Blackmailed by jilted lover
KUALA LUMPUR - A businessman's infidelity was exposed when his jilted lover sent nude photographs of him to his wife because he refused to pay her RM50,000 (S$20,000).
The 43-year-old man, who only wants to be known as Chin, said he broke up with the Chinese woman from Jiang Xi in mid-July after she flew to Malaysia to look for him.
"She also sent the nude photos of me to my brother. My wife has not forgiven me and she says she wants a divorce," he said at the MCA Public Services and Complaints Department here yesterday.
His wife, with whom he has four children, had received the photographs via MMS from a foreign number.
Chin said the woman, known as Chen, had demanded that he pay her RM50,000 as a "break-up and settlement fee".
He had been in a relationship with the 24-year-old woman since 2011, when he started making many business trips to China.
"I knew she had taken the photos as well as video clips on her handphone last year but I thought she had deleted them," he said of the incriminating evidence.
Chin said she had also threatened to upload the photographs and video clips online.
He lodged a police report at Dang Wangi police station on Saturday and sought the help of department head Datuk Seri Michael Chong on Monday.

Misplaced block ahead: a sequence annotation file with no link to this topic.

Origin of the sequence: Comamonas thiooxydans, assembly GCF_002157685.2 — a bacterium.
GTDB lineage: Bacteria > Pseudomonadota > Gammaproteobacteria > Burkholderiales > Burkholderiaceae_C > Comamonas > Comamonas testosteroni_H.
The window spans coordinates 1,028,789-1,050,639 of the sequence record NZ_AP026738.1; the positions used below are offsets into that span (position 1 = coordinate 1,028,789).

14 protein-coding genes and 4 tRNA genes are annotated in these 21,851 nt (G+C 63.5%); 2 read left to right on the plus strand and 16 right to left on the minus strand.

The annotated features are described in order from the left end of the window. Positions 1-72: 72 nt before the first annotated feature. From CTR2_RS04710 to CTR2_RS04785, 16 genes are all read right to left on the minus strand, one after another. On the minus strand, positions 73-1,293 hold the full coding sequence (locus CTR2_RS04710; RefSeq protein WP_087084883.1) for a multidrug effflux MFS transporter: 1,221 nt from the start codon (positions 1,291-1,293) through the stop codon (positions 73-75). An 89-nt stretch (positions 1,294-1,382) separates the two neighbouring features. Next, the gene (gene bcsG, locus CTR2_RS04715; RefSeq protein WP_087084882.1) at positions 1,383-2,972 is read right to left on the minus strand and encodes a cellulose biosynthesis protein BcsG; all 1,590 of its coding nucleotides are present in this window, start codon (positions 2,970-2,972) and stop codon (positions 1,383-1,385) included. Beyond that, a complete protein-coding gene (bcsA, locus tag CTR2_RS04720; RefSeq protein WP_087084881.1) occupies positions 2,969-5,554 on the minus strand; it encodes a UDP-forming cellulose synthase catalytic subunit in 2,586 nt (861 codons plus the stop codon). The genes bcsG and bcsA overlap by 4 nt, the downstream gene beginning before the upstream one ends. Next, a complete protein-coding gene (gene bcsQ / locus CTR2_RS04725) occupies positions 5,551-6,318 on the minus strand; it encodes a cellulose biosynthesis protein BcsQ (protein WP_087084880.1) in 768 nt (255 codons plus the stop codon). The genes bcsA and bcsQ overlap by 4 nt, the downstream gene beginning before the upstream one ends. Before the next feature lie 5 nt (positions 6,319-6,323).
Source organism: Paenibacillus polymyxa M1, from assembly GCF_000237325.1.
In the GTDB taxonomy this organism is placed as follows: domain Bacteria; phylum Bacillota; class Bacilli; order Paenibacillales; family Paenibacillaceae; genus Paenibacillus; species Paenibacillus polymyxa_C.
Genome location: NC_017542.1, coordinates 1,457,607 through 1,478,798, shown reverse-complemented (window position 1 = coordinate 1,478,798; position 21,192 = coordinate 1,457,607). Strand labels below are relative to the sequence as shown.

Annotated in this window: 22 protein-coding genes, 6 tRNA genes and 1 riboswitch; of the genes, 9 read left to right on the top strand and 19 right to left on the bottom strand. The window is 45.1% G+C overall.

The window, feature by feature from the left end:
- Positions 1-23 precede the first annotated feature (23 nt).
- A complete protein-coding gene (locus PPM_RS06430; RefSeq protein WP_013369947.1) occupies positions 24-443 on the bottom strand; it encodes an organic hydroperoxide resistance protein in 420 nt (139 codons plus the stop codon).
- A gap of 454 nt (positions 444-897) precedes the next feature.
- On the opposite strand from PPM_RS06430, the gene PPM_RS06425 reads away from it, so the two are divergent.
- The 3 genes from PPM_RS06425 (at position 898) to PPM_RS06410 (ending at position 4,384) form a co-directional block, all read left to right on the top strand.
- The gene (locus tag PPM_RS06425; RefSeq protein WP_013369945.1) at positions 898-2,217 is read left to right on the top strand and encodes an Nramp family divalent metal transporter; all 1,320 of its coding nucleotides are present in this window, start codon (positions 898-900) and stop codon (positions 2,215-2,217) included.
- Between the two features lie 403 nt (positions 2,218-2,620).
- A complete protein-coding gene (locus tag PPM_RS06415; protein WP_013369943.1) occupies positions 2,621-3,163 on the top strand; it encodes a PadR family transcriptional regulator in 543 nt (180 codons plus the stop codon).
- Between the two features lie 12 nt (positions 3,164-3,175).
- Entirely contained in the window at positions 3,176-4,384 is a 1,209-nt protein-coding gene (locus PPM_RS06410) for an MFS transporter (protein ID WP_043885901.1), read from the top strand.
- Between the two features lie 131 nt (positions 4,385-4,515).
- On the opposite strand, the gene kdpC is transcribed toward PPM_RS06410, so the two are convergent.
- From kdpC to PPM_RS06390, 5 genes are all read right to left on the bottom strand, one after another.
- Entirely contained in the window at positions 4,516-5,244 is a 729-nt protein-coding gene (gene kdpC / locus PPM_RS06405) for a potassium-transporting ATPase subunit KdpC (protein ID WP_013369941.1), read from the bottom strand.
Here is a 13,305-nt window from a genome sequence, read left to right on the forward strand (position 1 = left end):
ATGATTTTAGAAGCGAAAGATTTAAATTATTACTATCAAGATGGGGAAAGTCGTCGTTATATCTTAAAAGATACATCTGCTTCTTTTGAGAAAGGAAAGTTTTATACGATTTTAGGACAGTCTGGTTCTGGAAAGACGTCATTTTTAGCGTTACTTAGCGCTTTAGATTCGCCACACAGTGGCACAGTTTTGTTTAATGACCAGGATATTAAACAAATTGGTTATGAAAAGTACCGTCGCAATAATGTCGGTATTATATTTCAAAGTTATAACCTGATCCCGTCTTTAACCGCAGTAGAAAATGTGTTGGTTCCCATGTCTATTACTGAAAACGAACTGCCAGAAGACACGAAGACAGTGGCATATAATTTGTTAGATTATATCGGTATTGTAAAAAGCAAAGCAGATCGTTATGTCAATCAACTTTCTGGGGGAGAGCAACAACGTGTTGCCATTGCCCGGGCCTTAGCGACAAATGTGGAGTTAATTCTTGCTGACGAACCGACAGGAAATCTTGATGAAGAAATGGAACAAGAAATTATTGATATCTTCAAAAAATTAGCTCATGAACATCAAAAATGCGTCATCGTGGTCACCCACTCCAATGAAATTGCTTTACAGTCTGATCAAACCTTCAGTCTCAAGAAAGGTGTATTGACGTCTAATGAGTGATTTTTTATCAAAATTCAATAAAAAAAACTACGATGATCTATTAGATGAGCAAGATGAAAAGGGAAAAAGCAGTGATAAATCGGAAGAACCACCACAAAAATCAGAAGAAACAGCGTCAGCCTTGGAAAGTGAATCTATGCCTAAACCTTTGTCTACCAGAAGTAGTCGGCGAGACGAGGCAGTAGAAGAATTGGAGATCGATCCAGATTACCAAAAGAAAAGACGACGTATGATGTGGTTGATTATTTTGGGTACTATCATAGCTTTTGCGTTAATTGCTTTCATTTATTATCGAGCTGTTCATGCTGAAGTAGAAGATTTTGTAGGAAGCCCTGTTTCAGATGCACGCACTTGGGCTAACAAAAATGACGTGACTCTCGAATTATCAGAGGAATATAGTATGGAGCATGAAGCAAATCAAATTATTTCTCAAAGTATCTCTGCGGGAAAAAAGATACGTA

Chong said he suspected that Chen had contacts in Malaysia because she knew Chin's office address as well as obtained the mobile numbers of his wife and brother.
He said he recorded seven such cases this year and nine last year, involving nude photographs and blackmail threats, observing that most of the victims had engaged in relationships with individuals from China.a
He said women would normally get blackmailed into paying for the men's livelihood, while men normally fell victim when they went on overseas business trips.
"Blackmail is disastrous because the amount asked will be in the thousands. Some are also very smart, they don't want ringgit but US dollars.
"I always advise victims that they should never pay the blackmail sum. Once you start, you will end up paying till you die," he said, stressing that suicide was also not the answer.
Chong said victims must instead "fight back and deal with it" even though the truth might cause families to break up, pointing out that the law would punish the blackmailers if they were caught.